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The place to die

18 Sep

I was looking for a place I would want to die.

Australia was not the place.

Then, after a few years, Japan turned out not to be either.

Then I found Kerala in India.

But after a few years, again I am feeling this is not the place.

In fact, what I am starting to gain

Is my indiscrimination in the place I would die.

Wherever I would die,

Now I can imagine my body

Turning into soil and wind and light

And fly and melt into the world.

I hope I won’t forget this.

*

2013 Tomomi

geckos cry

14 Aug

Geckos cry
like turtles

Squirrels cry
like birds

and I sing
like ………?

I wonder.

*

I wonder who designed me this way;

I wonder who designed things
so that no blood is spilt
when a cat eats a gecko;

I wonder who designed
the mosquitoes to live on blood;

I wonder who designed
those bugs to jump into the fire,
those ants to walk into the water,
things to happen as they happen;

I wonder.

Singing in the rain

15 Feb

Rain during the night is lovely. Especially the ones that are still pouring in the early morning, and leave as the world gathers more light. We thought the dry season has come much earlier than expected, but some rain is happening in the past couple of days, and it has been lovely.

I moved houses. The new house at first reminded me my friends’ houses in Canberra. A pretty organic pretty little house. I have a balcony where I can sing and write and skype. The influence the abode has to your life is tremendous; I am being reminded. I am feeling much more secure and free now. I am happy. I just have to neatly put my stuff into where it should be.

Some people talk about the mathematical beauty of the South Indian music. I never really understood it till recently. Well, only started to. Perhaps it is easier to get it with percussions, but in vocal training, you need to get to the improvisation stage to understand its mathematic aspect. That’s how I feel. How to fit the notes into set Thalams (rhythmic entity) is quite mathematic in nature. So I am finally starting to get some feeling of it.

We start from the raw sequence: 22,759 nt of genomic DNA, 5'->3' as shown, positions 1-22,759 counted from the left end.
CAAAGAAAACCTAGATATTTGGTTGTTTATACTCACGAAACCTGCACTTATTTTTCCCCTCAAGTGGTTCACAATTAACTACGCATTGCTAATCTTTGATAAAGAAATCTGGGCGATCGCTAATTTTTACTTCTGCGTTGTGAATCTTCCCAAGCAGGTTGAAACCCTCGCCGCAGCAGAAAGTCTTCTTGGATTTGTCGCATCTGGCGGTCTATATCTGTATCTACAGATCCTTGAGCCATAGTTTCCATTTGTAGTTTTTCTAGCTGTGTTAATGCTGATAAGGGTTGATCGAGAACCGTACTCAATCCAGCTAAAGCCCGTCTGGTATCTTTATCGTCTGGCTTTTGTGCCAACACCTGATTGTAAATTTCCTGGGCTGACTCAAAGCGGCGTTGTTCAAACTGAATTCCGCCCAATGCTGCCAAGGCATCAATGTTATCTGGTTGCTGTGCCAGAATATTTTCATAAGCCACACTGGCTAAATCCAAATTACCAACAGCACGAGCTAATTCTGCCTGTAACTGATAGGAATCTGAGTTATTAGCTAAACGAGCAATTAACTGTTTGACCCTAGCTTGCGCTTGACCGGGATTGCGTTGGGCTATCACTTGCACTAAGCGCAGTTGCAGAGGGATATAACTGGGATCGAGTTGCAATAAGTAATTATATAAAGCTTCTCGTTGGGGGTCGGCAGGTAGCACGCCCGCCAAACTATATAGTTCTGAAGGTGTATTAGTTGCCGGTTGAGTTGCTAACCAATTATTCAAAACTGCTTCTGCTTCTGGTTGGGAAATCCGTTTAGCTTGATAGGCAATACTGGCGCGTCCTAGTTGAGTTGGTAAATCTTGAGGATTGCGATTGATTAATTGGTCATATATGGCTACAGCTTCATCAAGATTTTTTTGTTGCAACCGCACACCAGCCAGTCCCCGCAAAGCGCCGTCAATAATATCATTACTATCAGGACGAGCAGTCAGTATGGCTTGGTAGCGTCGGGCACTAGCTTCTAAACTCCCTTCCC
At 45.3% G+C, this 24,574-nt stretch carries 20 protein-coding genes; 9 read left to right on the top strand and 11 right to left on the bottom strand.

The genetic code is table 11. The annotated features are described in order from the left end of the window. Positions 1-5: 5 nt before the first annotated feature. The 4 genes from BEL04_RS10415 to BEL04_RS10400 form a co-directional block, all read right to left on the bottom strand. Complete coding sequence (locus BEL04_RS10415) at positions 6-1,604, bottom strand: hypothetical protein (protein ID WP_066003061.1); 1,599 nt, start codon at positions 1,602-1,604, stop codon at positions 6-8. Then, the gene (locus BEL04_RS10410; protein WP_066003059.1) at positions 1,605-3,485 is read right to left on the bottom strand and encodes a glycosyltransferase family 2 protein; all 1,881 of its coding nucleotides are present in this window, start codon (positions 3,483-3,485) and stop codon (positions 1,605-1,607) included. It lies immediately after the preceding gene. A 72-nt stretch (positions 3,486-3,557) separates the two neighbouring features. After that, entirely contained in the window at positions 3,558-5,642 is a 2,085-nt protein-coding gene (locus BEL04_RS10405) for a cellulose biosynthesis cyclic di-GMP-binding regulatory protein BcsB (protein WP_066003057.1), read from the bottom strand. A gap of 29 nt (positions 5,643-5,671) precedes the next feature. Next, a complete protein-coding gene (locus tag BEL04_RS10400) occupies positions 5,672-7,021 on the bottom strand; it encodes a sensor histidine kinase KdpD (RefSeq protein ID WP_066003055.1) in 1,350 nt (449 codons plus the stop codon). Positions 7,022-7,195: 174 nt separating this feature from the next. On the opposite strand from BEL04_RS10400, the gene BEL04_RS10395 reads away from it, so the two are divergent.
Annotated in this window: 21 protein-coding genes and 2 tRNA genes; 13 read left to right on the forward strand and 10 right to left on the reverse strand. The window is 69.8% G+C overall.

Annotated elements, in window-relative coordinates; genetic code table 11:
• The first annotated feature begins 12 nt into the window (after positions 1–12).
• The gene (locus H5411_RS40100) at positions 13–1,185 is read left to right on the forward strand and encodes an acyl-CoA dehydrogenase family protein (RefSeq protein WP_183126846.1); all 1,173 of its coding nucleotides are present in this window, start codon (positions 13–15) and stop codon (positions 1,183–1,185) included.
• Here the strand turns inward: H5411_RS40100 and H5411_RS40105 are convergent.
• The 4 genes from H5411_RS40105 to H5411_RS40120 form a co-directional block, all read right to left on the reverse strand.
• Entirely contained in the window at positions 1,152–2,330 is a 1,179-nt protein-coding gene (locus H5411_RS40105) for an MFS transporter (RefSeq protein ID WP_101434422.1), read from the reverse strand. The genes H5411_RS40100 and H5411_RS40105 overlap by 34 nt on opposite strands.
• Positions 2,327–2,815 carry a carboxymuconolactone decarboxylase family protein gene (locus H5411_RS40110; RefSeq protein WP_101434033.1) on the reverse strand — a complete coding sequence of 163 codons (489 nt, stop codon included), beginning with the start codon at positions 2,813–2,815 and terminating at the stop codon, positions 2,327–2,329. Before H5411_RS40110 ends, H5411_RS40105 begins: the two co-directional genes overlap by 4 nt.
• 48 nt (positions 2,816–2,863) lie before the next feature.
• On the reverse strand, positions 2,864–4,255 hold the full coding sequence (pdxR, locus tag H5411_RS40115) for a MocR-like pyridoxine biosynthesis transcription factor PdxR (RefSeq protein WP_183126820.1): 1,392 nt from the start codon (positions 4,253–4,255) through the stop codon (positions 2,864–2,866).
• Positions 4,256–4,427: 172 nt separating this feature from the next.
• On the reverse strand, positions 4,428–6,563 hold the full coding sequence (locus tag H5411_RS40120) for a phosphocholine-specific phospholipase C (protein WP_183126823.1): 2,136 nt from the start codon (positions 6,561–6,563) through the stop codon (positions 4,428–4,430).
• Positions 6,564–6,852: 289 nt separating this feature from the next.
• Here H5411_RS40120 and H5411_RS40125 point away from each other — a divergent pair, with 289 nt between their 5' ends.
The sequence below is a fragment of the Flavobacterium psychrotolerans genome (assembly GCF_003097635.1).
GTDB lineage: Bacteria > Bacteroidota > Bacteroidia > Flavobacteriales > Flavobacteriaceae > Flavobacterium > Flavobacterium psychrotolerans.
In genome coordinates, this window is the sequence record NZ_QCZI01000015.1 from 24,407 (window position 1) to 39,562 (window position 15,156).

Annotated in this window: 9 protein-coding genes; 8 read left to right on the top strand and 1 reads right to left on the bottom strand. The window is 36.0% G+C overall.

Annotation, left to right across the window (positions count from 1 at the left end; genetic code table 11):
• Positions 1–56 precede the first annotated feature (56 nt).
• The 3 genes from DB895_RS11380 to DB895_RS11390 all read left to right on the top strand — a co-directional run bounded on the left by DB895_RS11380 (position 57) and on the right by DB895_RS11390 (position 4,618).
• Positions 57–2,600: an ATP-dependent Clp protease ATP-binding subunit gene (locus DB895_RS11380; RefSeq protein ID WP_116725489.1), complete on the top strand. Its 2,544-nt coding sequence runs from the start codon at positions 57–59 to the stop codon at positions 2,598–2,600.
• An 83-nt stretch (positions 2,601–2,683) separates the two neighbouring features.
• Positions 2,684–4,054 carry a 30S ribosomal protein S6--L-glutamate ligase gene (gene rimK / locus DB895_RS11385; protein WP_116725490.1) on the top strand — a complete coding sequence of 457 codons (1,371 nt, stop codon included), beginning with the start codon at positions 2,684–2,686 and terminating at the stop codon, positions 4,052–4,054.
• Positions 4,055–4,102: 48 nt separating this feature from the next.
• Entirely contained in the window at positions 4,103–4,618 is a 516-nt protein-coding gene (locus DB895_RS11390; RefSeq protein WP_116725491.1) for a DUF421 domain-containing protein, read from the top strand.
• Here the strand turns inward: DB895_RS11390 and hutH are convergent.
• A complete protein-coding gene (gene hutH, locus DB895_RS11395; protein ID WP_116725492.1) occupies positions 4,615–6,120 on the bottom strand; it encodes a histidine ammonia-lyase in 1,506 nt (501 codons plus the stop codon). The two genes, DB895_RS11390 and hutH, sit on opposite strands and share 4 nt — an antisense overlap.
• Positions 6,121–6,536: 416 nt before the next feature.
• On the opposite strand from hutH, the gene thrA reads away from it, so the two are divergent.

When I look back, I was always into patterns. Here I am referring to the visual patterns. I used to draw a lot. Not as a design, but as a part of my leisure illustrations; as a filler of the space, I drew them without thinking much. Patterns are all about combinations, which too are pretty mathematic in nature, so perhaps such tendency of mine is connecting to my present interest in South Indian music. A friend of mine recently wrote that patterns can be all spelled out in mathematics, which also connects to philosophy.

One thing sure is that the world is getting more and more interesting for me, despite all that are happening in the world.

Upon Ballads and Ragams

31 Jan

So I talked to and caught up with Eugenie over skype after more than a year. I am happy.

Talking to an actual native speaker of English reminds me the need to read more proper English books. By ‘proper’, I mean ‘those with beautiful language’. It is frustrating to look for a word you used to know and you know it is there, but does not come through your throat to become a voice. What a shame.

And you know, this is why I don’t take this ‘international language’ thing highly. It is a wonderful media for communication, but it should not creep into your life too much. The English non-native speakers use to each other lacks the depth and wealth of culture- but as I just wrote, it is a wonderful means to communicate with somebody from different linguistic background. But still.

Anyway, I thought I will write about singing ballads, a topic which we couldn’t go into it as much.

When I was studying Sanskrit, chanting the verses was a part of the learning. I used to know a couple of tunes applicable to each meter[certain combinations of short and long syllables]. I am not sure if I still remember them all. So, back then, I knew some set tunes, and knew how to sing poems or epics in those tunes.

Now that I am learning Carnatic music, I have familiarised myself with the concept of Ragams [called Rag, in Hindustani music]. It is difficult to explain what raga is; as difficult as to explain what chords and harmony are to an Indian person.

Ragam is sets of musical notes, and each set produces different feelings, different atmosphere. A friend of mine, when she came to see my carnatic lesson, said “the sound changed. What was it?” Well, that was when the Ragam changed. It is hard to explain what this is. But the word ‘raga’ apparently derives its meaning from ‘colour’ (though the term itself has many meanings). Each raga has different colour, different smell, and different air.